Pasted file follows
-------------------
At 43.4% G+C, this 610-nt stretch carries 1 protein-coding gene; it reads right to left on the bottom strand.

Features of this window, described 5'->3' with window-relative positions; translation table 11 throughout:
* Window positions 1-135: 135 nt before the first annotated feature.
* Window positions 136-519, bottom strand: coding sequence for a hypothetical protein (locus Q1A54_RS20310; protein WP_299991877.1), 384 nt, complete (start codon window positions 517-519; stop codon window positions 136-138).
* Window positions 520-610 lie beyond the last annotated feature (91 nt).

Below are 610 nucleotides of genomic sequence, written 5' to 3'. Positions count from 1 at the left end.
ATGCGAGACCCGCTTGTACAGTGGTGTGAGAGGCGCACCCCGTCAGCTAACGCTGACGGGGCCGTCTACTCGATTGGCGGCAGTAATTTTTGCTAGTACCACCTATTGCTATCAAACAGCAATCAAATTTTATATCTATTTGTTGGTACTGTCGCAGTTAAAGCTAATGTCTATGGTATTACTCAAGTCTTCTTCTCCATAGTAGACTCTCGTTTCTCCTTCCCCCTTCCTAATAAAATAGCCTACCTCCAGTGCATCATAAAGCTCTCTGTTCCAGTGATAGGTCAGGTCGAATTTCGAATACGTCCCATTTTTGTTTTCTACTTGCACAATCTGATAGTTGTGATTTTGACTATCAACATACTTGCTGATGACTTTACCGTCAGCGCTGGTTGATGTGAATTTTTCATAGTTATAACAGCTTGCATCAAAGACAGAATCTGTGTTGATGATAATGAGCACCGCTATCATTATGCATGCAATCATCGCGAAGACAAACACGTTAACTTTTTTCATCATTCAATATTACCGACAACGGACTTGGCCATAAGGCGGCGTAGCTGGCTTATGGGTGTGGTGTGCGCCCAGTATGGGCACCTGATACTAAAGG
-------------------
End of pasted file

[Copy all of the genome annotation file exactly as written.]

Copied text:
At 43.4% G+C, this 610-nt stretch carries 1 protein-coding gene; it reads right to left on the bottom strand.

Features of this window, described 5'->3' with window-relative positions; translation table 11 throughout:
* Window positions 1-135: 135 nt before the first annotated feature.
* Window positions 136-519, bottom strand: coding sequence for a hypothetical protein (locus Q1A54_RS20310; protein WP_299991877.1), 384 nt, complete (start codon window positions 517-519; stop codon window positions 136-138).
* Window positions 520-610 lie beyond the last annotated feature (91 nt).

Below are 610 nucleotides of genomic sequence, written 5' to 3'. Positions count from 1 at the left end.
ATGCGAGACCCGCTTGTACAGTGGTGTGAGAGGCGCACCCCGTCAGCTAACGCTGACGGGGCCGTCTACTCGATTGGCGGCAGTAATTTTTGCTAGTACCACCTATTGCTATCAAACAGCAATCAAATTTTATATCTATTTGTTGGTACTGTCGCAGTTAAAGCTAATGTCTATGGTATTACTCAAGTCTTCTTCTCCATAGTAGACTCTCGTTTCTCCTTCCCCCTTCCTAATAAAATAGCCTACCTCCAGTGCATCATAAAGCTCTCTGTTCCAGTGATAGGTCAGGTCGAATTTCGAATACGTCCCATTTTTGTTTTCTACTTGCACAATCTGATAGTTGTGATTTTGACTATCAACATACTTGCTGATGACTTTACCGTCAGCGCTGGTTGATGTGAATTTTTCATAGTTATAACAGCTTGCATCAAAGACAGAATCTGTGTTGATGATAATGAGCACCGCTATCATTATGCATGCAATCATCGCGAAGACAAACACGTTAACTTTTTTCATCATTCAATATTACCGACAACGGACTTGGCCATAAGGCGGCGTAGCTGGCTTATGGGTGTGGTGTGCGCCCAGTATGGGCACCTGATACTAAAGG